And, barely sixty seconds after Alec Chamberlain had rather nervously dealt with an apparently tame attempt from Reid, we got our reward. It was a super goal too, Jamie Hand receiving possession on the right of midfield and turning down easier options in favour of driving powerfully into the penalty area. That's the stuff, young man. And his cross was splendid too, hung up at the far post for Heidar Helguson to climb above his marker and dump a header past the sprawling Ward. It's the template that we need to use and re-use. In particular, all credit to Jamie Hand, whose endless harrying and chasing shouldn't be obscured by a few misplaced passes.

Arguably, we were a little unfortunate not to have improved the lead by the interval. While Forest enjoyed plenty of possession, they found no way of hurting us - we defended superbly, including a couple of crucial and thunderously committed interventions from Heidar Helguson at set plays. You suspect that he'd throw himself in front of a bullet for his manager right now. And the bullet would come off worst. Yet again, Neil Cox and Marcus Gayle looked like the perfect partnership, confident and diligent against some very useful opponents. Honestly, who could've imagined that the latter would be a candidate for "player of the season" at the start of the campaign? And without a single goal to his name too?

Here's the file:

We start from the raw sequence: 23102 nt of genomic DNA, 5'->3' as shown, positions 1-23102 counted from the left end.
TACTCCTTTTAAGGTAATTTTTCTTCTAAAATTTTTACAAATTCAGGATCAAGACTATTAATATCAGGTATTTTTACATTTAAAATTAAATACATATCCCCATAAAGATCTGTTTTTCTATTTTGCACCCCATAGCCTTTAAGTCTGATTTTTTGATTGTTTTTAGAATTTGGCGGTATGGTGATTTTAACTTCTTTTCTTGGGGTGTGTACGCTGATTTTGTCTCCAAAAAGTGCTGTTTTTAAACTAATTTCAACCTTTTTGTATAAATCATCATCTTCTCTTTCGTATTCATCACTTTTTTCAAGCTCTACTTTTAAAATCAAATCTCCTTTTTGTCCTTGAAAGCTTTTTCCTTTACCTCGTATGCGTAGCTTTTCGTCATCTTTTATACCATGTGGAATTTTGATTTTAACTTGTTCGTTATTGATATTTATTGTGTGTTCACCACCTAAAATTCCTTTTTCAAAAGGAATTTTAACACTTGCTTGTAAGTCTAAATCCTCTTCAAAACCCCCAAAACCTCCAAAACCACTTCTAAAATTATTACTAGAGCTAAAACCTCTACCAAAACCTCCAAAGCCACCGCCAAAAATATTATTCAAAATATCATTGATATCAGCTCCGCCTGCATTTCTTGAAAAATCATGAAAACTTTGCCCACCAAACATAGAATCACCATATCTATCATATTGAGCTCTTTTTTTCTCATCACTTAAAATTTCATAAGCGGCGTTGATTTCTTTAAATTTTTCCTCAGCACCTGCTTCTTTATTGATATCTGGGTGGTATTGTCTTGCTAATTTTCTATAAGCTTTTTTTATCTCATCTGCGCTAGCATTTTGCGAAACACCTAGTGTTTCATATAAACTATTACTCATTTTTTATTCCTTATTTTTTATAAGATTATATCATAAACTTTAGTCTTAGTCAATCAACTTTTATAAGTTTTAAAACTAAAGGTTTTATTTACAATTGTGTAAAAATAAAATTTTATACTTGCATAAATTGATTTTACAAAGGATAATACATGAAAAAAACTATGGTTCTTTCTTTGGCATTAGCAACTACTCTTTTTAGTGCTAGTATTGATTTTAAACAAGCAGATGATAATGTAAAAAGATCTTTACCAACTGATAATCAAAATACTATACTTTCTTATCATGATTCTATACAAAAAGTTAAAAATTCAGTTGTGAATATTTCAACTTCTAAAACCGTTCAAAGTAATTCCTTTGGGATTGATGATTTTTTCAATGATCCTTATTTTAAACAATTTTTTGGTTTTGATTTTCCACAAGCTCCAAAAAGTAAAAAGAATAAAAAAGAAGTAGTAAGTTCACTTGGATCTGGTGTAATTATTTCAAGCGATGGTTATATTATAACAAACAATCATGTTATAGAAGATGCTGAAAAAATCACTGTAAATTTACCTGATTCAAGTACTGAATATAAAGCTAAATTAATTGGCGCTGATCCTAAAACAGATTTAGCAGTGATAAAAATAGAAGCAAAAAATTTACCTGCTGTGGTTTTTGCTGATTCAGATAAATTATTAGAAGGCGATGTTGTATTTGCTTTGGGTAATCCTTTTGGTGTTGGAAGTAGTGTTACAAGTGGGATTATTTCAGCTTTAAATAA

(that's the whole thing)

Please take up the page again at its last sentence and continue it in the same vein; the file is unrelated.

At the other end, we continued to spring forward with considerable purpose. Within a couple of minutes of the re-start, Gifton Noel-Williams had nearly surprised Ward with a well-struck drive at his near post, then Stephen Glass swiped a half-volley into the stand after a brief lull. Receiving Marcus Gayle's mighty fifty yard pass, Noel-Williams controlled on his chest, turned and hit a shot at Ward from the edge of the area. Then closer still, as Heidar Helguson managed to hold off defenders in a breathless and typically determined charge from the halfway line, before dragging his finish across the face of goal from the left of the penalty area. We hadn't quite managed to (re-)create that clear, inviting opening. But we were much the more dangerous side.